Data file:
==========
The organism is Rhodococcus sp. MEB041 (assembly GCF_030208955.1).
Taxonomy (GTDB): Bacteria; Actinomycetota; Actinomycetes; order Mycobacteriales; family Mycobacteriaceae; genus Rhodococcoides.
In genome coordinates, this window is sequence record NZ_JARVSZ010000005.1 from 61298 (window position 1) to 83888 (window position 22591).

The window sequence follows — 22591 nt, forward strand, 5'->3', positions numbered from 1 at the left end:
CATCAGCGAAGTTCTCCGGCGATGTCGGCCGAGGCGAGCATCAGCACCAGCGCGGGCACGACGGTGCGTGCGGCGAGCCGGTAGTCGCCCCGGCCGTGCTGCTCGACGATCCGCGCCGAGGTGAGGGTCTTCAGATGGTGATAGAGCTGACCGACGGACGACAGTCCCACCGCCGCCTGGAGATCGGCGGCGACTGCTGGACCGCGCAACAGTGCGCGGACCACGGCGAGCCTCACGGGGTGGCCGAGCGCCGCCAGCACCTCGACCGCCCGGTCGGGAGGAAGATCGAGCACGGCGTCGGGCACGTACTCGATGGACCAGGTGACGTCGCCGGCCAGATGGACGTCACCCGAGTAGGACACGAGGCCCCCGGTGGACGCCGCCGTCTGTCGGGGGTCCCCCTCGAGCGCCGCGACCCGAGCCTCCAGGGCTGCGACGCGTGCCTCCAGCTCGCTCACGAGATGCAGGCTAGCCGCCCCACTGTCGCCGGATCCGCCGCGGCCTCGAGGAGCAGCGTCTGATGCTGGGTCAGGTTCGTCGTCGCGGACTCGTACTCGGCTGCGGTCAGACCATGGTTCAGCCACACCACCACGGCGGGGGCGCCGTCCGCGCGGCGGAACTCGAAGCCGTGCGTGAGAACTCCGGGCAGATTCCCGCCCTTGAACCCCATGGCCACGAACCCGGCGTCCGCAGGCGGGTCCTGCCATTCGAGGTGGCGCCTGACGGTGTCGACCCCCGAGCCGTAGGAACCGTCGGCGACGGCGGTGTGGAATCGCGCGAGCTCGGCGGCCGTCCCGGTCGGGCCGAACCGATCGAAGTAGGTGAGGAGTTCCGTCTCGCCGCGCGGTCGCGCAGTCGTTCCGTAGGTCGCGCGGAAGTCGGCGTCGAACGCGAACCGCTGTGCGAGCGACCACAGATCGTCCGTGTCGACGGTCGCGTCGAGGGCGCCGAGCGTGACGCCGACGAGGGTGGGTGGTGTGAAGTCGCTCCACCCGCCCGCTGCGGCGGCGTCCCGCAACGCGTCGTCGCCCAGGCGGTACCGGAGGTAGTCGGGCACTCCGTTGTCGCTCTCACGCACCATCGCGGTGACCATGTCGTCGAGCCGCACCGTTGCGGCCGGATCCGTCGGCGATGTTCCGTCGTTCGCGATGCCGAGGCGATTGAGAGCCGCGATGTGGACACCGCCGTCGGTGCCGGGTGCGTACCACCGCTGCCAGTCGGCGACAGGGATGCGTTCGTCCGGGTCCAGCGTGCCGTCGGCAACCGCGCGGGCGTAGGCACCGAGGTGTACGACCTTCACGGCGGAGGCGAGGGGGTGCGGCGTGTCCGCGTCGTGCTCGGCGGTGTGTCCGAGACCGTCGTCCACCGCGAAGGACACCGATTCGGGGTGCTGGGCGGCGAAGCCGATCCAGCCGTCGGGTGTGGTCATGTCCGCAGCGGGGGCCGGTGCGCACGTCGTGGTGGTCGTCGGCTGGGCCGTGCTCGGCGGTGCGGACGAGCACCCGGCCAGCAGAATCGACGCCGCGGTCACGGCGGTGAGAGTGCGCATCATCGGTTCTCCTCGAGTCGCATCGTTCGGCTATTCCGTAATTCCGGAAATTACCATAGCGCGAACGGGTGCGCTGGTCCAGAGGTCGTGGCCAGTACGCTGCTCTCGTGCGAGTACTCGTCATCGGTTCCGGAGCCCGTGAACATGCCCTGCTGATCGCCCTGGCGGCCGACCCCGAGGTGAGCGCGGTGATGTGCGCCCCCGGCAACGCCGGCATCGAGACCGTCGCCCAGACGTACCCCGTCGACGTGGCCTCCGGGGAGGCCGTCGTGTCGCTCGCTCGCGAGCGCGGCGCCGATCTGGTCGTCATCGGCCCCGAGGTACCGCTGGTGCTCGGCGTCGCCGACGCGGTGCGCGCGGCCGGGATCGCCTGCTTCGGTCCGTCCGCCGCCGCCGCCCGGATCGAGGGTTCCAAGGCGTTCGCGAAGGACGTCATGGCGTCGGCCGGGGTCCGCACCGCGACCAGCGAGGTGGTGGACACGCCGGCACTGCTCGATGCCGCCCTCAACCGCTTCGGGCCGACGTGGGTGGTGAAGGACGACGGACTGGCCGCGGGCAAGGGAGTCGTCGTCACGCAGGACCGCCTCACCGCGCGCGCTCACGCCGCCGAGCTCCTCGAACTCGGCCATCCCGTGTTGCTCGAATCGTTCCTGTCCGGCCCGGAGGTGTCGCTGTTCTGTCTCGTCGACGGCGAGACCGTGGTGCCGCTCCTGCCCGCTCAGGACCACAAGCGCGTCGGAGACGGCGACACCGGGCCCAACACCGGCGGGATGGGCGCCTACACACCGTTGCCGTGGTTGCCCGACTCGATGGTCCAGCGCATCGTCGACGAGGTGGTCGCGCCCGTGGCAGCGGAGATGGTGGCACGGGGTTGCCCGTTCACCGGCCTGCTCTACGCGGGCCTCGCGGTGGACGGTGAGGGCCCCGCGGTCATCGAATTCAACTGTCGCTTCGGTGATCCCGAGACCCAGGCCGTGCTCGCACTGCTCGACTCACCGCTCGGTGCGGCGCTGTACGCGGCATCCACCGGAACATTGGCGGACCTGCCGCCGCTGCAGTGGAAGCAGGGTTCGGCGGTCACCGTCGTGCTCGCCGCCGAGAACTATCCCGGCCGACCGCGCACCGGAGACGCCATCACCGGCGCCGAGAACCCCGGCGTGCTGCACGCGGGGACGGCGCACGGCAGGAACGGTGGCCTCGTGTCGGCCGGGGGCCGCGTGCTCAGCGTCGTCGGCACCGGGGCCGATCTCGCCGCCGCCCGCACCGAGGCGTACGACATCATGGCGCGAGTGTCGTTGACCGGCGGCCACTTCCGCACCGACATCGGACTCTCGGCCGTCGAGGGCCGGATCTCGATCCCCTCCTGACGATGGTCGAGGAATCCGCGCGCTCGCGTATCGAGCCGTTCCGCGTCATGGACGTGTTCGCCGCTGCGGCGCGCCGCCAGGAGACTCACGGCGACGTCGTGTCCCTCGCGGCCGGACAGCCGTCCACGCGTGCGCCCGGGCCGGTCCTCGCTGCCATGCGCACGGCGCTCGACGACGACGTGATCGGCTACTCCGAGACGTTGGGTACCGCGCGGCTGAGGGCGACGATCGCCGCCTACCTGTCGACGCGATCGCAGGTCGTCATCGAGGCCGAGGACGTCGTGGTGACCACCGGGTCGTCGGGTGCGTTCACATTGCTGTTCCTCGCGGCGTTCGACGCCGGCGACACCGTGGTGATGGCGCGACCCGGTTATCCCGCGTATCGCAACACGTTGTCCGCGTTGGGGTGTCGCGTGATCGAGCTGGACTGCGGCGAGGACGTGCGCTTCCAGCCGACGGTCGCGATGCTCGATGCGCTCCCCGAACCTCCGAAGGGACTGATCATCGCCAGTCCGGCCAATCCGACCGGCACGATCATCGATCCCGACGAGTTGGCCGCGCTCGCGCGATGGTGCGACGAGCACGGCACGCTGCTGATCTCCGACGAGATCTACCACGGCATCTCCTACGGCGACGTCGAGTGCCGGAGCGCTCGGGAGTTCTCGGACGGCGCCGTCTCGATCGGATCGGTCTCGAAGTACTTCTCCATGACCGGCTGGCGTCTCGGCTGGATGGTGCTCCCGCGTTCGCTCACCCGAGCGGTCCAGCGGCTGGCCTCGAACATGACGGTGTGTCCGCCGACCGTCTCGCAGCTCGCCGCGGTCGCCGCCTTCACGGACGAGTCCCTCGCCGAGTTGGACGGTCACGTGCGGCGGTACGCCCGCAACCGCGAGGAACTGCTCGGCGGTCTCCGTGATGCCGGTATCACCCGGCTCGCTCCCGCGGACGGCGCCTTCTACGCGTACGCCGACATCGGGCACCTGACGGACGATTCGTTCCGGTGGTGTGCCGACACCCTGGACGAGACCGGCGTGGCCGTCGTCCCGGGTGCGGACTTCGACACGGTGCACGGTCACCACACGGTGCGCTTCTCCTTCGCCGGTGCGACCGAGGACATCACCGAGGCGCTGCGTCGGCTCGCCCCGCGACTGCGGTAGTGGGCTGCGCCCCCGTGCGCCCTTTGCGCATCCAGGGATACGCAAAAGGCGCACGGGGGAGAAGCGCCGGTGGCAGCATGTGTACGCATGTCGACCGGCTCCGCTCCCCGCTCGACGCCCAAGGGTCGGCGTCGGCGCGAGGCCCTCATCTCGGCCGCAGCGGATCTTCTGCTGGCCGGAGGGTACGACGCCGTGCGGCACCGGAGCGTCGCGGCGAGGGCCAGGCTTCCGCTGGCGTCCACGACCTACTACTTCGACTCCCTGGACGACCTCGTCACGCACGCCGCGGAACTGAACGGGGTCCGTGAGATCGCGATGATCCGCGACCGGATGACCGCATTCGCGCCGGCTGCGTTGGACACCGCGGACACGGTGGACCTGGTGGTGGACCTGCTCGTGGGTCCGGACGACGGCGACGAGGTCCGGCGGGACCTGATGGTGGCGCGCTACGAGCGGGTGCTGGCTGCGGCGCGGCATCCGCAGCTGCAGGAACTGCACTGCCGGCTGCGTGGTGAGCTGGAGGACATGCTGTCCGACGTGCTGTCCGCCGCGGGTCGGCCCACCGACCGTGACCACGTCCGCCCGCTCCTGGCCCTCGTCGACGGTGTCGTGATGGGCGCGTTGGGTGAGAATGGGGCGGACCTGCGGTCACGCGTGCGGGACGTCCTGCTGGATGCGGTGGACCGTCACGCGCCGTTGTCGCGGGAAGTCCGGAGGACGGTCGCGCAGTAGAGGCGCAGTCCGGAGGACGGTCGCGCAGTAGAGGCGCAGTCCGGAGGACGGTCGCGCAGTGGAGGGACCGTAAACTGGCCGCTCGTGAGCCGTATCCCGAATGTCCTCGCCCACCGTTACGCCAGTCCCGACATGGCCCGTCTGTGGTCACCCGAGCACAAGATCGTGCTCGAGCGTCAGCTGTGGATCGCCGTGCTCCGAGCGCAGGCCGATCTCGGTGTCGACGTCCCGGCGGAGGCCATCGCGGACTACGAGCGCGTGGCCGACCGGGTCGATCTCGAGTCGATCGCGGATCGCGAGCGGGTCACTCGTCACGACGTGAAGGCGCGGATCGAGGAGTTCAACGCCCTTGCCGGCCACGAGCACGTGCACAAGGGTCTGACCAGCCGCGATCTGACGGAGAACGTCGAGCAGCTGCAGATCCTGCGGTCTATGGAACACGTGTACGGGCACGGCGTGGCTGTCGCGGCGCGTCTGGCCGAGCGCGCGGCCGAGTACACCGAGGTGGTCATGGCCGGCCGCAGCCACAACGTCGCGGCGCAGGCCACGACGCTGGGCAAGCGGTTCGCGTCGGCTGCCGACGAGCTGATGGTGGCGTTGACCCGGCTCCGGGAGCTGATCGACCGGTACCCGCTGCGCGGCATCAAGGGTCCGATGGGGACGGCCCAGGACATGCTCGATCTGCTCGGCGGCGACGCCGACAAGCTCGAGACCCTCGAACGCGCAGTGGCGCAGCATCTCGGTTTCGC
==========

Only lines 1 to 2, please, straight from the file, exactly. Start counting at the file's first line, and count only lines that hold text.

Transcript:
The organism is Rhodococcus sp. MEB041 (assembly GCF_030208955.1).
Taxonomy (GTDB): Bacteria; Actinomycetota; Actinomycetes; order Mycobacteriales; family Mycobacteriaceae; genus Rhodococcoides.